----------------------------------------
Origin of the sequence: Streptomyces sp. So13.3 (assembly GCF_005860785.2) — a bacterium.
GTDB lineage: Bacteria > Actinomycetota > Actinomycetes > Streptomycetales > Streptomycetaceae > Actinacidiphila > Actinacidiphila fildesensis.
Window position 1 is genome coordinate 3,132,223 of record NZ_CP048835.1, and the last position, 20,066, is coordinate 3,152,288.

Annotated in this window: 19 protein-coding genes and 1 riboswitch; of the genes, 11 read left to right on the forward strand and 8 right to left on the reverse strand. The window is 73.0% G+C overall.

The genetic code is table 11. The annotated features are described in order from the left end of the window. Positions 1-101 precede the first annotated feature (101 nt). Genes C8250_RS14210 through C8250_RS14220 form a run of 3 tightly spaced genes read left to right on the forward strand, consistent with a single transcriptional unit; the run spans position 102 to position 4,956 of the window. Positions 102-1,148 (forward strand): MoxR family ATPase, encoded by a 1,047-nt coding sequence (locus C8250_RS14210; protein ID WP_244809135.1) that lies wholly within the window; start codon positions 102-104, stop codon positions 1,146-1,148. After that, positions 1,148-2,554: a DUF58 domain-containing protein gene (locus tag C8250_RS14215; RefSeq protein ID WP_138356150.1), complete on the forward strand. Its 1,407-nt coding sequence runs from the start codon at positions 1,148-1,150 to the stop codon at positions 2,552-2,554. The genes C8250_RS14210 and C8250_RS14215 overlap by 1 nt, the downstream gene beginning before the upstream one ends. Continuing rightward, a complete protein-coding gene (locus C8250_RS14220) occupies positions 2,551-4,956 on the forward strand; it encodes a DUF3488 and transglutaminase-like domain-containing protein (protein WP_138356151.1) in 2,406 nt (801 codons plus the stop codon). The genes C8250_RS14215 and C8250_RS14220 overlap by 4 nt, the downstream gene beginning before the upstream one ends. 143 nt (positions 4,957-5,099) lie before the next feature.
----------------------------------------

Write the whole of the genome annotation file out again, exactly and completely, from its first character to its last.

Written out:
Origin of the sequence: Streptomyces sp. So13.3 (assembly GCF_005860785.2) — a bacterium.
GTDB lineage: Bacteria > Actinomycetota > Actinomycetes > Streptomycetales > Streptomycetaceae > Actinacidiphila > Actinacidiphila fildesensis.
Window position 1 is genome coordinate 3,132,223 of record NZ_CP048835.1, and the last position, 20,066, is coordinate 3,152,288.

Annotated in this window: 19 protein-coding genes and 1 riboswitch; of the genes, 11 read left to right on the forward strand and 8 right to left on the reverse strand. The window is 73.0% G+C overall.

The genetic code is table 11. The annotated features are described in order from the left end of the window. Positions 1-101 precede the first annotated feature (101 nt). Genes C8250_RS14210 through C8250_RS14220 form a run of 3 tightly spaced genes read left to right on the forward strand, consistent with a single transcriptional unit; the run spans position 102 to position 4,956 of the window. Positions 102-1,148 (forward strand): MoxR family ATPase, encoded by a 1,047-nt coding sequence (locus C8250_RS14210; protein ID WP_244809135.1) that lies wholly within the window; start codon positions 102-104, stop codon positions 1,146-1,148. After that, positions 1,148-2,554: a DUF58 domain-containing protein gene (locus tag C8250_RS14215; RefSeq protein ID WP_138356150.1), complete on the forward strand. Its 1,407-nt coding sequence runs from the start codon at positions 1,148-1,150 to the stop codon at positions 2,552-2,554. The genes C8250_RS14210 and C8250_RS14215 overlap by 1 nt, the downstream gene beginning before the upstream one ends. Continuing rightward, a complete protein-coding gene (locus C8250_RS14220) occupies positions 2,551-4,956 on the forward strand; it encodes a DUF3488 and transglutaminase-like domain-containing protein (protein WP_138356151.1) in 2,406 nt (801 codons plus the stop codon). The genes C8250_RS14215 and C8250_RS14220 overlap by 4 nt, the downstream gene beginning before the upstream one ends. 143 nt (positions 4,957-5,099) lie before the next feature.